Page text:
The story has always been the same, to a greater or lesser extent, since 2007: Apple takes the stage to present a new iPhone and, weeks later, hordes go to the company's stores (physical or online) around the world to have the taste of having first hand the new creations of the great Ma. During the next days or weeks, the new iPhones (almost always) set sales records and become resounding successes that make Cupertino's already stewed coffers fatten at an ever-increasing rate.
According to this analysis of Wall Street Journal, however, the days of this increasingly hungry cycle may be numbered not only for Apple, but for smartphone manufacturers as a whole. The reason? They are, shall we say, doing their job too well.
Journalists from WSJ point to some factors for a possible slowdown in smartphone sales in the coming years. The first to general satisfaction of consumers with their current devices, which, on average, is taller than ever and causes users to stay longer with a device, that is to say, before you switched smartphones every two years and now you are so happy with yours You only have to change it after the third birthday. This is the general scenario.
Another even more compelling reason for this “cycle break” is the growth of the used and / or refurbished smartphone market. This practice is already very present in emerging countries, such as ours, but which are only gaining traction in stronger markets, such as that of the United States themselves. According to data cited by the report, about 10% of smartphones sold in the world today are used and / or reconditioned, making this segment the fastest growing in the industry, with some slack.
Add to all this the imminent disappearance of operators' two-year contracts (extremely common in the USA until a few years ago), increasingly replaced by the sale of unlocked smartphones or within the manufacturer's own plans, and we have a scenario in which the average update cycle of the devices rises from 23 months in 2013 to 31 months in 2018, reaching 33 months next year. With that, the launches of Apple, Samsung and company may suffer a little shake from 2019, says the report.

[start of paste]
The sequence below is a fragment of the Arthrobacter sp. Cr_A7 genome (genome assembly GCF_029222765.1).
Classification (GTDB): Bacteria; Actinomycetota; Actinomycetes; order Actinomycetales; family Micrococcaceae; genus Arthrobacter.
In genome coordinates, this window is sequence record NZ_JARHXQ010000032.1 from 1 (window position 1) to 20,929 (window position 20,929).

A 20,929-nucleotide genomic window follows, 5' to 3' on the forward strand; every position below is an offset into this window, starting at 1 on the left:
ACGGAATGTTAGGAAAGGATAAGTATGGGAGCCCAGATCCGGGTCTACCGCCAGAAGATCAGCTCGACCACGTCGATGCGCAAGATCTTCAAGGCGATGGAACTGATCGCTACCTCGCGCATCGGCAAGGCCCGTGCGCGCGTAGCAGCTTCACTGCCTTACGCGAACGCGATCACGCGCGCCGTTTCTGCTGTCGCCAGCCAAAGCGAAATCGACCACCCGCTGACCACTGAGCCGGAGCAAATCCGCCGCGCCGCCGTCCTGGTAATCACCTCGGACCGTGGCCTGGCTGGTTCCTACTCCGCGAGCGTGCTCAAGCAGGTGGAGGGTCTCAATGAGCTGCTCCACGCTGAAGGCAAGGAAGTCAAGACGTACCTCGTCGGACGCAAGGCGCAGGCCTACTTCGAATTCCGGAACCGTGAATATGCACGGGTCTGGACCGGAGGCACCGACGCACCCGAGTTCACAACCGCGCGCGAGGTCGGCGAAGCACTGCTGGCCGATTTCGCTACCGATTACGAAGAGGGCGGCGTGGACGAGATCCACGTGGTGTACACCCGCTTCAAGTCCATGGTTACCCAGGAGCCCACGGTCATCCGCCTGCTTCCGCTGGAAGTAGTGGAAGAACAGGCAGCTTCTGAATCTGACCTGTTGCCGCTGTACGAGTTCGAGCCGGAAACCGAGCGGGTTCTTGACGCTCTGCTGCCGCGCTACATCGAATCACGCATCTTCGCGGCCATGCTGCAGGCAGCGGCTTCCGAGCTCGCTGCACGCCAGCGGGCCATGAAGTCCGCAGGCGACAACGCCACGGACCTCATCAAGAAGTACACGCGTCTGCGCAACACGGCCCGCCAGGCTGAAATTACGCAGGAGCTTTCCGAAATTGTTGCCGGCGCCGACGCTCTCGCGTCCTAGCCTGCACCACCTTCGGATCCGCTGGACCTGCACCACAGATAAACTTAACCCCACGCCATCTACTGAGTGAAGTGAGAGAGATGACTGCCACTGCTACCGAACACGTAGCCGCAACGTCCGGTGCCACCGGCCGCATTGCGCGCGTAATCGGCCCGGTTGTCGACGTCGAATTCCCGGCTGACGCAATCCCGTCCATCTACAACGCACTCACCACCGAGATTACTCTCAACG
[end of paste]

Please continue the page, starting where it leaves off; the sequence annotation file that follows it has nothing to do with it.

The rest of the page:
Manufacturers, of course, have nothing to worry about, in this highly competitive industry, anything that does not involve breaking records or queuing at doors quickly rated as "failure", and no one wants to report lower sales than the previous year.
Still, the issue can be looked at from other perspectives: retaining smartphones for longer in consumers' hands means greater sales of accessories, extended warranty plans and repair or upgrade services. Selling used smartphones does not make profits directly to companies, but it means a wave of new users entering their respective ecosystems and spending money on apps, music, movies and other types of content.
Therefore, even though the sea may not be particularly favorable for bombshell and record-breaking launches, companies will certainly have alternative ways to continue presenting impressive financial results and providing new creations that increase this cycle even more.
Or else all of the above prospects are wrong and Apple, Samsung and the company will have more successful launches than ever in the years to come. Who knows? We'll have to wait and see.